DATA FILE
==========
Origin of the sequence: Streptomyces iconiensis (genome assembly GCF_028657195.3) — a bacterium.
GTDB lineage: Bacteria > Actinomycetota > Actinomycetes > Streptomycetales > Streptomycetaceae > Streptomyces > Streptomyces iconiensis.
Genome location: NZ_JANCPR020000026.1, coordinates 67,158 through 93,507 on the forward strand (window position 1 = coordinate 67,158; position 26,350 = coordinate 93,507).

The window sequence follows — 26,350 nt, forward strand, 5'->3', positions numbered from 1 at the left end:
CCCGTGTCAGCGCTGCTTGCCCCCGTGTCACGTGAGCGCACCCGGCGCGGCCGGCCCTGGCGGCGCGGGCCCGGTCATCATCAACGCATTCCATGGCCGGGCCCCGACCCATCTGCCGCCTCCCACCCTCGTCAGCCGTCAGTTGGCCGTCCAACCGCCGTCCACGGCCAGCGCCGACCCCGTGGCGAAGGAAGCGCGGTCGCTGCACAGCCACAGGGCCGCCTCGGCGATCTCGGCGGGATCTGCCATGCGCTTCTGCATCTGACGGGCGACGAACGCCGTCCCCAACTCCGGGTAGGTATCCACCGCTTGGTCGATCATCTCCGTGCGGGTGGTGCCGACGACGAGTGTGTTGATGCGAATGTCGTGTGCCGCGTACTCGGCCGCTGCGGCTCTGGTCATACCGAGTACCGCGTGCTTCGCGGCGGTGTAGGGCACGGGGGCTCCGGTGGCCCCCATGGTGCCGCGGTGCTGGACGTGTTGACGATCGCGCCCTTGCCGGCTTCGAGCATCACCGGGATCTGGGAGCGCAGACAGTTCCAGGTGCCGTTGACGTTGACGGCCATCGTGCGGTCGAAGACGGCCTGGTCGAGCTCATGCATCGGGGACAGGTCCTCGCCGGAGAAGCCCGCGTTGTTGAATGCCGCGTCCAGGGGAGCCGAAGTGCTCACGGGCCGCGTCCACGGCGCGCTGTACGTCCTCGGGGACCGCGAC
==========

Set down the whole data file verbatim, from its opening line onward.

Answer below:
Origin of the sequence: Streptomyces iconiensis (genome assembly GCF_028657195.3) — a bacterium.
GTDB lineage: Bacteria > Actinomycetota > Actinomycetes > Streptomycetales > Streptomycetaceae > Streptomyces > Streptomyces iconiensis.
Genome location: NZ_JANCPR020000026.1, coordinates 67,158 through 93,507 on the forward strand (window position 1 = coordinate 67,158; position 26,350 = coordinate 93,507).

The window sequence follows — 26,350 nt, forward strand, 5'->3', positions numbered from 1 at the left end:
CCCGTGTCAGCGCTGCTTGCCCCCGTGTCACGTGAGCGCACCCGGCGCGGCCGGCCCTGGCGGCGCGGGCCCGGTCATCATCAACGCATTCCATGGCCGGGCCCCGACCCATCTGCCGCCTCCCACCCTCGTCAGCCGTCAGTTGGCCGTCCAACCGCCGTCCACGGCCAGCGCCGACCCCGTGGCGAAGGAAGCGCGGTCGCTGCACAGCCACAGGGCCGCCTCGGCGATCTCGGCGGGATCTGCCATGCGCTTCTGCATCTGACGGGCGACGAACGCCGTCCCCAACTCCGGGTAGGTATCCACCGCTTGGTCGATCATCTCCGTGCGGGTGGTGCCGACGACGAGTGTGTTGATGCGAATGTCGTGTGCCGCGTACTCGGCCGCTGCGGCTCTGGTCATACCGAGTACCGCGTGCTTCGCGGCGGTGTAGGGCACGGGGGCTCCGGTGGCCCCCATGGTGCCGCGGTGCTGGACGTGTTGACGATCGCGCCCTTGCCGGCTTCGAGCATCACCGGGATCTGGGAGCGCAGACAGTTCCAGGTGCCGTTGACGTTGACGGCCATCGTGCGGTCGAAGACGGCCTGGTCGAGCTCATGCATCGGGGACAGGTCCTCGCCGGAGAAGCCCGCGTTGTTGAATGCCGCGTCCAGGGGAGCCGAAGTGCTCACGGGCCGCGTCCACGGCGCGCTGTACGTCCTCGGGGACCGCGAC